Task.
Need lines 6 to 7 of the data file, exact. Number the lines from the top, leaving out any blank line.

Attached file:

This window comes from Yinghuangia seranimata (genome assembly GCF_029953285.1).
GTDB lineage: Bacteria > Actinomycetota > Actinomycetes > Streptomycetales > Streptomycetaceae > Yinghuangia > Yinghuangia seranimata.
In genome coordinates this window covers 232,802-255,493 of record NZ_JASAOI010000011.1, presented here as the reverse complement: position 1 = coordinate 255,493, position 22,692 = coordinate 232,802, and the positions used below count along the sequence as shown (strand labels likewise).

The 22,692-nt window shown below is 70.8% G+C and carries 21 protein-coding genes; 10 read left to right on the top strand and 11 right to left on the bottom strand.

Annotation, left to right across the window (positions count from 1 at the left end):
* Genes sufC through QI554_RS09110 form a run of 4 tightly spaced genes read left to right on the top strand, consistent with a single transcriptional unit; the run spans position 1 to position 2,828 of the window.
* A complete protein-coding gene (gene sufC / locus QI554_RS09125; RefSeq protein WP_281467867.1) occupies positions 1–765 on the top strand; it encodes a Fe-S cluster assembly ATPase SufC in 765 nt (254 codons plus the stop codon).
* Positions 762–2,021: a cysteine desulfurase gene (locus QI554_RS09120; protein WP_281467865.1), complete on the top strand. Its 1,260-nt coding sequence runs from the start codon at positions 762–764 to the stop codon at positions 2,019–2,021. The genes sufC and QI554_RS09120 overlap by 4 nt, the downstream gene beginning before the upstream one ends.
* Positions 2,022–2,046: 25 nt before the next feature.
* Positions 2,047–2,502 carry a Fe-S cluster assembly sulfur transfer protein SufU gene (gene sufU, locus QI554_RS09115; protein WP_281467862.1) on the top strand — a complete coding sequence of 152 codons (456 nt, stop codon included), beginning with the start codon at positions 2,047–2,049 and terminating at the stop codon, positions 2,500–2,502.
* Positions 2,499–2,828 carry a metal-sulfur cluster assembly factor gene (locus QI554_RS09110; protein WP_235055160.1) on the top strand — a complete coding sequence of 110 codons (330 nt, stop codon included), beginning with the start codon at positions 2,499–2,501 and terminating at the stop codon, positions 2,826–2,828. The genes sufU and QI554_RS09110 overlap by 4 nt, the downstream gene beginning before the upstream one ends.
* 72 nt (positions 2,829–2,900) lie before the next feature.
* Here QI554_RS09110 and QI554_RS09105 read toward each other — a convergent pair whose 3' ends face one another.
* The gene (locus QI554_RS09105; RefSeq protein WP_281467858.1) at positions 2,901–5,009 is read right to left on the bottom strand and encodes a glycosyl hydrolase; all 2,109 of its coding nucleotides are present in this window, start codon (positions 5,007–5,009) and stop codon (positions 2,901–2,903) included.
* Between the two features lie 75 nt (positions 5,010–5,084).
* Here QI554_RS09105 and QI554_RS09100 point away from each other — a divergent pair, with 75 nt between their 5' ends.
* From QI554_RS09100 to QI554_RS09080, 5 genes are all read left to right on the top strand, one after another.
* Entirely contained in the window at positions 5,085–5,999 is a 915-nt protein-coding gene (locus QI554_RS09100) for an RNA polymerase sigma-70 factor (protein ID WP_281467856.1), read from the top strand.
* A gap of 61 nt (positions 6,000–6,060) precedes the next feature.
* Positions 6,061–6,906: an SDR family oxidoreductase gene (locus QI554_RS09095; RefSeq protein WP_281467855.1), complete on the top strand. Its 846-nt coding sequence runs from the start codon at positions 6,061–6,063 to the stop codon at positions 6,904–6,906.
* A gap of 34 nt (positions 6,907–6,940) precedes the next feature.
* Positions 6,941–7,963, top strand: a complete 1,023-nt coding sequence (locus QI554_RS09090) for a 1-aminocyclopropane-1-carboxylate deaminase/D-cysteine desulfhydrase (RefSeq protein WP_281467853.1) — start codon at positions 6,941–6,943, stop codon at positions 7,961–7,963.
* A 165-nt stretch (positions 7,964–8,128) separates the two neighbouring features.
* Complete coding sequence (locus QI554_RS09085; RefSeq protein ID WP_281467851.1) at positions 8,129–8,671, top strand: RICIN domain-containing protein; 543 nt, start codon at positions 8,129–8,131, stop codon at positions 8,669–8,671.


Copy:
* Genes sufC through QI554_RS09110 form a run of 4 tightly spaced genes read left to right on the top strand, consistent with a single transcriptional unit; the run spans position 1 to position 2,828 of the window.
* A complete protein-coding gene (gene sufC / locus QI554_RS09125; RefSeq protein WP_281467867.1) occupies positions 1–765 on the top strand; it encodes a Fe-S cluster assembly ATPase SufC in 765 nt (254 codons plus the stop codon).